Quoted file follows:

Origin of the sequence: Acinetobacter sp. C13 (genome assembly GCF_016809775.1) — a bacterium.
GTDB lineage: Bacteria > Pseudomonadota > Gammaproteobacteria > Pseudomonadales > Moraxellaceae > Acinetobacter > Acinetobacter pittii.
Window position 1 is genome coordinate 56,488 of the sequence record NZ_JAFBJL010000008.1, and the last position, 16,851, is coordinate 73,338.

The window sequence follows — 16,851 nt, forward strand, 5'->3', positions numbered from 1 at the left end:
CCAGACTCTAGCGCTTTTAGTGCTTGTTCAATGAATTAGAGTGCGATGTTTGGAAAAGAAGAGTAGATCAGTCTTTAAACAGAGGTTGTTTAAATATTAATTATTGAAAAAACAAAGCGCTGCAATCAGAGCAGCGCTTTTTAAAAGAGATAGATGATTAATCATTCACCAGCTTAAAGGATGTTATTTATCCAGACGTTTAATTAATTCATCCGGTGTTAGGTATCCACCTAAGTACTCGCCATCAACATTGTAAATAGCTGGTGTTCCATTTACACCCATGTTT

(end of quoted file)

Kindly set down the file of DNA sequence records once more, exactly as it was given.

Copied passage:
Origin of the sequence: Acinetobacter sp. C13 (genome assembly GCF_016809775.1) — a bacterium.
GTDB lineage: Bacteria > Pseudomonadota > Gammaproteobacteria > Pseudomonadales > Moraxellaceae > Acinetobacter > Acinetobacter pittii.
Window position 1 is genome coordinate 56,488 of the sequence record NZ_JAFBJL010000008.1, and the last position, 16,851, is coordinate 73,338.

The window sequence follows — 16,851 nt, forward strand, 5'->3', positions numbered from 1 at the left end:
CCAGACTCTAGCGCTTTTAGTGCTTGTTCAATGAATTAGAGTGCGATGTTTGGAAAAGAAGAGTAGATCAGTCTTTAAACAGAGGTTGTTTAAATATTAATTATTGAAAAAACAAAGCGCTGCAATCAGAGCAGCGCTTTTTAAAAGAGATAGATGATTAATCATTCACCAGCTTAAAGGATGTTATTTATCCAGACGTTTAATTAATTCATCCGGTGTTAGGTATCCACCTAAGTACTCGCCATCAACATTGTAAATAGCTGGTGTTCCATTTACACCCATGTTT